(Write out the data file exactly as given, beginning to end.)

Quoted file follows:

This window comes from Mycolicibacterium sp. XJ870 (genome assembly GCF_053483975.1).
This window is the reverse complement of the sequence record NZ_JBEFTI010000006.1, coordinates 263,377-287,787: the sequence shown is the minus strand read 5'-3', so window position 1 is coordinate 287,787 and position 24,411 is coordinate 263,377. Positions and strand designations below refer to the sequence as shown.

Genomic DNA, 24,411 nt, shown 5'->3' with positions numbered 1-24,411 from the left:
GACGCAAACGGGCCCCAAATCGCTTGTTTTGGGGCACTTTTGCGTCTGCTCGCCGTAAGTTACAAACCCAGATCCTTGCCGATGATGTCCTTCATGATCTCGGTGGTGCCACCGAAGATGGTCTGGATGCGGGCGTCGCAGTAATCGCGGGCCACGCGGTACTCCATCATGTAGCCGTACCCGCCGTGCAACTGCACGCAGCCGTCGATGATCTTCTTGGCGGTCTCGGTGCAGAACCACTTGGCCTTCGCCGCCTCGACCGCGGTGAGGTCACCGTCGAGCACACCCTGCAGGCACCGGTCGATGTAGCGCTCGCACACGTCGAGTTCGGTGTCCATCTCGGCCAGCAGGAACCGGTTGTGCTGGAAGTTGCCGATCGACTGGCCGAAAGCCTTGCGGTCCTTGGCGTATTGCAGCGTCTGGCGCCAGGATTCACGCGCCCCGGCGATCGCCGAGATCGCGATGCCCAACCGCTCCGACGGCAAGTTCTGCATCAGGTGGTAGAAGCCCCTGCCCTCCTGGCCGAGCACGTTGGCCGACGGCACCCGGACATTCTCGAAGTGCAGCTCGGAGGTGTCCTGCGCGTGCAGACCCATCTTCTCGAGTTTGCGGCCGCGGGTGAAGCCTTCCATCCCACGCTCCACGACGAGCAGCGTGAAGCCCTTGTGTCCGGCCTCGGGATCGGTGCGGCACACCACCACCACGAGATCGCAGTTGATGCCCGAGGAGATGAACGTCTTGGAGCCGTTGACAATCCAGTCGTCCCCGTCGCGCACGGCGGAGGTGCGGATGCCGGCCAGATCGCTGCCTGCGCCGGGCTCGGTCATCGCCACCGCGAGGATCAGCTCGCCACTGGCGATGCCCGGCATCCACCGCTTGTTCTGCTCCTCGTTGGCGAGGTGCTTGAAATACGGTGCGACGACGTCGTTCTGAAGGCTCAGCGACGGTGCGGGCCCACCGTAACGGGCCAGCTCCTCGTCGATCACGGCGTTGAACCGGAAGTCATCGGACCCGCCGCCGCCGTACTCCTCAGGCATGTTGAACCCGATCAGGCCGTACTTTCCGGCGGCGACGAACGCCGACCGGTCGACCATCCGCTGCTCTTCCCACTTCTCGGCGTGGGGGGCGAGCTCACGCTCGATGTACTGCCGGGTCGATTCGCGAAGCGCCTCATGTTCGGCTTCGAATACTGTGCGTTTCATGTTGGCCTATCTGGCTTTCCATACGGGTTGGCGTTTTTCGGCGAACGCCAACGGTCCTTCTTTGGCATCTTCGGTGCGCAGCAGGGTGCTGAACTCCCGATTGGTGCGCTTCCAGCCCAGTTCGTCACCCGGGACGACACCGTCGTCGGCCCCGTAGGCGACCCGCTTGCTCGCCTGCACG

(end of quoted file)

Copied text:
This window comes from Mycolicibacterium sp. XJ870 (genome assembly GCF_053483975.1).
This window is the reverse complement of the sequence record NZ_JBEFTI010000006.1, coordinates 263,377-287,787: the sequence shown is the minus strand read 5'-3', so window position 1 is coordinate 287,787 and position 24,411 is coordinate 263,377. Positions and strand designations below refer to the sequence as shown.

Genomic DNA, 24,411 nt, shown 5'->3' with positions numbered 1-24,411 from the left:
GACGCAAACGGGCCCCAAATCGCTTGTTTTGGGGCACTTTTGCGTCTGCTCGCCGTAAGTTACAAACCCAGATCCTTGCCGATGATGTCCTTCATGATCTCGGTGGTGCCACCGAAGATGGTCTGGATGCGGGCGTCGCAGTAATCGCGGGCCACGCGGTACTCCATCATGTAGCCGTACCCGCCGTGCAACTGCACGCAGCCGTCGATGATCTTCTTGGCGGTCTCGGTGCAGAACCACTTGGCCTTCGCCGCCTCGACCGCGGTGAGGTCACCGTCGAGCACACCCTGCAGGCACCGGTCGATGTAGCGCTCGCACACGTCGAGTTCGGTGTCCATCTCGGCCAGCAGGAACCGGTTGTGCTGGAAGTTGCCGATCGACTGGCCGAAAGCCTTGCGGTCCTTGGCGTATTGCAGCGTCTGGCGCCAGGATTCACGCGCCCCGGCGATCGCCGAGATCGCGATGCCCAACCGCTCCGACGGCAAGTTCTGCATCAGGTGGTAGAAGCCCCTGCCCTCCTGGCCGAGCACGTTGGCCGACGGCACCCGGACATTCTCGAAGTGCAGCTCGGAGGTGTCCTGCGCGTGCAGACCCATCTTCTCGAGTTTGCGGCCGCGGGTGAAGCCTTCCATCCCACGCTCCACGACGAGCAGCGTGAAGCCCTTGTGTCCGGCCTCGGGATCGGTGCGGCACACCACCACCACGAGATCGCAGTTGATGCCCGAGGAGATGAACGTCTTGGAGCCGTTGACAATCCAGTCGTCCCCGTCGCGCACGGCGGAGGTGCGGATGCCGGCCAGATCGCTGCCTGCGCCGGGCTCGGTCATCGCCACCGCGAGGATCAGCTCGCCACTGGCGATGCCCGGCATCCACCGCTTGTTCTGCTCCTCGTTGGCGAGGTGCTTGAAATACGGTGCGACGACGTCGTTCTGAAGGCTCAGCGACGGTGCGGGCCCACCGTAACGGGCCAGCTCCTCGTCGATCACGGCGTTGAACCGGAAGTCATCGGACCCGCCGCCGCCGTACTCCTCAGGCATGTTGAACCCGATCAGGCCGTACTTTCCGGCGGCGACGAACGCCGACCGGTCGACCATCCGCTGCTCTTCCCACTTCTCGGCGTGGGGGGCGAGCTCACGCTCGATGTACTGCCGGGTCGATTCGCGAAGCGCCTCATGTTCGGCTTCGAATACTGTGCGTTTCATGTTGGCCTATCTGGCTTTCCATACGGGTTGGCGTTTTTCGGCGAACGCCAACGGTCCTTCTTTGGCATCTTCGGTGCGCAGCAGGGTGCTGAACTCCCGATTGGTGCGCTTCCAGCCCAGTTCGTCACCCGGGACGACACCGTCGTCGGCCCCGTAGGCGACCCGCTTGCTCGCCTGCACG